How to Stock a Kitchen Like a Georgian by Gina Conkle

Posted by on December 28, 2017 in 18th century, Food history, Georgian Era, Gina Conkle, History Thursday, How to Feast Like a Georgian, Romance, The Lady Meets Her Match | 2 comments

 

England’s flourishing economy under the four King Georges (1714 – 1830) spilled over to the kitchen. Culinary delights were in demand. The number of pastry chefs and confectioners increased by almost 20,000 from the late Georgian period to middle Victorian era.

Recipe books abounded. Inventors tinkered with refrigeration as early as 1755. The first gas stove was developed in the 1820s (and patented in 1826).

Was cooking then the same as now? Yes and no.

Writing Georgian romance takes an author down some interesting paths. One of them has been reading reprints of Georgian era cookbooks and books on the Georgian love affair with fine food. Though 200 or so years have passed, certain gastronomical terms are like a foreign language. On occasion, those old cookbooks need translation, such as these 8 Georgian kitchen necessities:

 

  1. Creed is crushed barley.

 

  1. Gravy was called “browning” in recipes.

 

  1. Strawberries then and now: A Carolina strawberry is the modern-day garden/grocery store strawberry. They are bigger varietals with reddish-pinkish insides (and a little white). The Scarlett strawberry is the “wild” strawberry Georgians enjoyed (domesticated much later). Scarlett berries are smaller, highly seasonal during the Georgian era, and the inner flesh a solid white.

 

Originally, the French monarchy’s early 18th century hot houses developed the strawberry from a wild varietal for medicinal purposes. Eventually, it’s flavor and visual appeal made it a favorite fruit. Only the very wealthy would have enjoyed hot house strawberries such as my hero, Cyrus Ryland in The Lady Meets Her Match.

 

  1. China oranges are called this because oranges first came from China. While many romance novels mention oranges, the fruit during Georgian times was really referred to as China oranges.

 

  1. Georgian recipes often called for “anchovy liquor” with meat dishes. The modern-day equivalent would be Worcestershire Sauce.

 

  1. Sugar came to most consumers as a loaf. Ships brought sugar cane (stalks) to England. The canes were boiled

    What you see here is the making of raw sugar straight from a sugar cane press.

    and the liquid sugar was poured into a clay mold, which made the cone shape once it cooled. Georgian cooks broke off chunks of the sugar with tongs. Double refined sugar was of the highest quality and very white. My heroine, Genevieve in The Lord Meets His Lady, enjoys sugar in her coffee.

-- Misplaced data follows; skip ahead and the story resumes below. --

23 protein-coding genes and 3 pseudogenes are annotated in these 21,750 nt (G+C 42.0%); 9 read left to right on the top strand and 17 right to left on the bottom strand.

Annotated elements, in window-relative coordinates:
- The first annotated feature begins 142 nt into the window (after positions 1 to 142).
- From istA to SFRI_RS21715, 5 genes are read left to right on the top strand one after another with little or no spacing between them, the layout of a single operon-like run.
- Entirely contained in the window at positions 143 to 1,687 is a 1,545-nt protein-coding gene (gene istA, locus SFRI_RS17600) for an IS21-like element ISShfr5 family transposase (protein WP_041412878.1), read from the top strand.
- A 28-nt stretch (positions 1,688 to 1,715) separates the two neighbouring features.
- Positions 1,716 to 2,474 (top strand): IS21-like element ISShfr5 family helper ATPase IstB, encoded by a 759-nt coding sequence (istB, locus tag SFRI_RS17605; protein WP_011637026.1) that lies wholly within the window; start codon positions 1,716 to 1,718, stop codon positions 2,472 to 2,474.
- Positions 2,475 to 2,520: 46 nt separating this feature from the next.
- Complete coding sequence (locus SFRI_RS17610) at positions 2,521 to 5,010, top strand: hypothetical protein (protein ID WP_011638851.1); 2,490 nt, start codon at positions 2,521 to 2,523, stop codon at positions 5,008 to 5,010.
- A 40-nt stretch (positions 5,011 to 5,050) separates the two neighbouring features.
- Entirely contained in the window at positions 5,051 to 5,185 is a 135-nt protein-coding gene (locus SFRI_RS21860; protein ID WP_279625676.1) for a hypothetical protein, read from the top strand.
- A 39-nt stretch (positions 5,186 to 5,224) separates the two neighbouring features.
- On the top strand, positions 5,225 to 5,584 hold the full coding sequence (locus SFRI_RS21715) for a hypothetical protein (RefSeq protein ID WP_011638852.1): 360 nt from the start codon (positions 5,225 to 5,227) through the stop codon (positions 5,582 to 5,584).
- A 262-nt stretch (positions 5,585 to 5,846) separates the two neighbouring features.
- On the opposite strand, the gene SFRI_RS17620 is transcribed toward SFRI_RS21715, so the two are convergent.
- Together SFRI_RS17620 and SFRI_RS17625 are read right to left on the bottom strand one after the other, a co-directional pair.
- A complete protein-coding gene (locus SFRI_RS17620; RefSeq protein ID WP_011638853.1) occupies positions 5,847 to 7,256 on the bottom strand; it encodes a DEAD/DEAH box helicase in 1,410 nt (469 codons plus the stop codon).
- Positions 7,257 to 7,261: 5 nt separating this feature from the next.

1. Lisbon sugar was a softer, darker sugar. It was considered inferior to sugar from Jamaica or Barbados. The modern equivalent is our gold or brown sugar.

 

  1. Alligar is a mix of ale vinegar and salt.

 

  1. A pipkin is an earthenware cooking pot.

 

  1. Ambergris (French for grey amber) comes from sperm whales and is used mostly in perfumery. Historically, the substance was used in food and some cultures considered it an aphrodisiac.

 

Ambergris taken from the North Sea. The larger one is about the size of a basketball. Photo credit Ecomare.

In its raw state, the substance is the whale’s digestive secretion. At one time, it was found widely in the Atlantic and Indian Oceans. As ambergris ages (read that as exposure to sun, air, and in some instances floating in sea water for months or years), the awful stench changes to a sweet, earthy/ocean scent.

Why ambergris in food? Aside from mystical sensual attributes, the waxy substance mixes well with oils. In perfume, it made the scent linger on a woman’s skin. In foods, it added texture which teased the tongue. Maybe tactile pleasuring of the tongue worked for Georgians? Finer restaurants use ambergris in food and cocktails to this day.

 

Thanks for taking this journey with me into the fascinating world of Georgian cooking!

~ Gina

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2 Comments

  1. I love these informative tidbits! Love the pictures, the information about the names, and what they mean. Thank you Gina! Have A Joyful Day!

  2. Hi Carol,
    You’re welcome. It’s fun to do these dives into history.
    Thanks for stopping by the blog and you have a great day too 🙂
    -Gina

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